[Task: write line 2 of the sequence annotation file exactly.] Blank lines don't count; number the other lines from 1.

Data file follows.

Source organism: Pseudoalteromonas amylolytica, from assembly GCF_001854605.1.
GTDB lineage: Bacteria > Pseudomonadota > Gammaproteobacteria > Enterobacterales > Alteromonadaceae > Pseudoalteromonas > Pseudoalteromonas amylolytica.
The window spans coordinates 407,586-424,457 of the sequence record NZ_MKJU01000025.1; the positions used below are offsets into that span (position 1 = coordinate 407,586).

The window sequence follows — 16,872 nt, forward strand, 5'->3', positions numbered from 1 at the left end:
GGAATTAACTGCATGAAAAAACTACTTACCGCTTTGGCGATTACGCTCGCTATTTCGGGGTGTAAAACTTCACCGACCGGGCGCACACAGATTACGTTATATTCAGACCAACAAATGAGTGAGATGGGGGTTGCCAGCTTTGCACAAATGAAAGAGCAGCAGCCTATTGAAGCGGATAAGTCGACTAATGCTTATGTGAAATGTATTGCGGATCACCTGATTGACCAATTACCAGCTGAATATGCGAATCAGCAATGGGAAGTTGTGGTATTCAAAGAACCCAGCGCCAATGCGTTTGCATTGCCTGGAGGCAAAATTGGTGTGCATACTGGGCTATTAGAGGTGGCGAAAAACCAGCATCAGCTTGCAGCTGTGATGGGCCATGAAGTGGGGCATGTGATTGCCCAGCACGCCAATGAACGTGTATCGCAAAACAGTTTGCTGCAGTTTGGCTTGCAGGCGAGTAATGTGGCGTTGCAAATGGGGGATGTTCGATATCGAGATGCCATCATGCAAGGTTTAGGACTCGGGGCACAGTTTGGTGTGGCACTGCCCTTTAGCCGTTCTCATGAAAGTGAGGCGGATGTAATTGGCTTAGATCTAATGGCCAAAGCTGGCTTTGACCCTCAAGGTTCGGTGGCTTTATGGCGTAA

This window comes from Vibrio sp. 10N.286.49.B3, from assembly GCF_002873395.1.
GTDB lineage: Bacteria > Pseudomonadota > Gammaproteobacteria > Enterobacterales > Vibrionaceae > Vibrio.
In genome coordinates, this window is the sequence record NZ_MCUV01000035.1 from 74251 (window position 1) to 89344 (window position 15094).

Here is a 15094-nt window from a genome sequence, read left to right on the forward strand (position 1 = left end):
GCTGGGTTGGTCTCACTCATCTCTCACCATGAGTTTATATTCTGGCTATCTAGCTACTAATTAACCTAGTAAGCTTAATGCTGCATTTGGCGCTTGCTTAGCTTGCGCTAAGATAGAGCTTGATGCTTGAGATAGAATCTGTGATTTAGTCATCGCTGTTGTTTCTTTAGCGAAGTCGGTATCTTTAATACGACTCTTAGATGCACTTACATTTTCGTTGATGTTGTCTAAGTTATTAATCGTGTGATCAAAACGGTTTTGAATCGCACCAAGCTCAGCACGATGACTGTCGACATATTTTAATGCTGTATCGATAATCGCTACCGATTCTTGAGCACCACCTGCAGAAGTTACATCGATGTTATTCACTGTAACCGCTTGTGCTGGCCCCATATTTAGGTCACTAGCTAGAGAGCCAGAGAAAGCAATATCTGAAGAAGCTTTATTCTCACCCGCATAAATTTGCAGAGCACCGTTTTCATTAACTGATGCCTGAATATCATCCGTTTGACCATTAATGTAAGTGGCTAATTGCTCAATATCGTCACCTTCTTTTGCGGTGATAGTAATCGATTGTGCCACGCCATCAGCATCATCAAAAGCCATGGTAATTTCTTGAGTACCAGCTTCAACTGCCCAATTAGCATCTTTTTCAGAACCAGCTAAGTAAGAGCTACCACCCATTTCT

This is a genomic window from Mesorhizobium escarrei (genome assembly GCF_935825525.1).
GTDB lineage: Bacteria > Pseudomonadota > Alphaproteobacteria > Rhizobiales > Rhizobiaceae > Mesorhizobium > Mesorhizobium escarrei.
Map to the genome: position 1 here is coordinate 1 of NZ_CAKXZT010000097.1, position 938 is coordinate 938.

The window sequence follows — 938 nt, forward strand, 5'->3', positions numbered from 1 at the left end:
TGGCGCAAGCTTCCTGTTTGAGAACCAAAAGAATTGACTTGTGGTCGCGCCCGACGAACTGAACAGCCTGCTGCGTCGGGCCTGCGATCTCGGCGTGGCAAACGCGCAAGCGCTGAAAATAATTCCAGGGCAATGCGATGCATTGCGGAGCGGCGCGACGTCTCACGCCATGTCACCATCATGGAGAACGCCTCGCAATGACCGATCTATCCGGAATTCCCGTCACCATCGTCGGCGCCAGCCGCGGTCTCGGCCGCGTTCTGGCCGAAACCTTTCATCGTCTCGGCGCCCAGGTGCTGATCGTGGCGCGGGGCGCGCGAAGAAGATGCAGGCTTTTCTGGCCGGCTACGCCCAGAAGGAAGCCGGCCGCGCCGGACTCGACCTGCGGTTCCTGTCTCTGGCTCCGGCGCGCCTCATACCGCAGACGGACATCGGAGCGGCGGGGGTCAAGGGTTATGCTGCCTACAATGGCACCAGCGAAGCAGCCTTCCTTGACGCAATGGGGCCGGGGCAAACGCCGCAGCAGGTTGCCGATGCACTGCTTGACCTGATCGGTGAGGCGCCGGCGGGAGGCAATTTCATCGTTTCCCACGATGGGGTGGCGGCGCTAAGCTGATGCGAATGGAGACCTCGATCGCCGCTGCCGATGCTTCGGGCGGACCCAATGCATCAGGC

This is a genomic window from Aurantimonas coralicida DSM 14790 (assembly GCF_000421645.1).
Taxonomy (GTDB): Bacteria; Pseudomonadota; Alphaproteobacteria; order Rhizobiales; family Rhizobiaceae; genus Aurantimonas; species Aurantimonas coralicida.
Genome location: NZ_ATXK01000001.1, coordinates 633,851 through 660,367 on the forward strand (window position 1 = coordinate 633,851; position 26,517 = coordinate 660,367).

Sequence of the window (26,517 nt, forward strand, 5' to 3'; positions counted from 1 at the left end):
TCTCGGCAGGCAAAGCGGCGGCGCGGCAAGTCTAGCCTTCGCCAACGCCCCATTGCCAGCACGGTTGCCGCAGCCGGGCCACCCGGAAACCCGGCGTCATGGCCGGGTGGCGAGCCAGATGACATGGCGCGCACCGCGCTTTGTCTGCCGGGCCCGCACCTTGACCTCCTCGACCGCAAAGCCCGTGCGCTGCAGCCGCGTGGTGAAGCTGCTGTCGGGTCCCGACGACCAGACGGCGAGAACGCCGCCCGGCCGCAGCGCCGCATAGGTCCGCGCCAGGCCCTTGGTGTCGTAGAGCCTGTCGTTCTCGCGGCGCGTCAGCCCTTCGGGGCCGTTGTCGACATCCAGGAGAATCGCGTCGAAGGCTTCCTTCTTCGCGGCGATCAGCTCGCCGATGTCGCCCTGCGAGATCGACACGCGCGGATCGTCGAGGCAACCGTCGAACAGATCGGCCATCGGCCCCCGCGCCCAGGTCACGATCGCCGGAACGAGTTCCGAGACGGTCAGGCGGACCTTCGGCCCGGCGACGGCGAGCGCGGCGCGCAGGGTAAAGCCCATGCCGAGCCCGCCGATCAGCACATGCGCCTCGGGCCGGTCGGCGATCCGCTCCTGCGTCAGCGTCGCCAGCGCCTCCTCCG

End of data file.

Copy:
GTDB lineage: Bacteria > Pseudomonadota > Gammaproteobacteria > Enterobacterales > Alteromonadaceae > Pseudoalteromonas > Pseudoalteromonas amylolytica.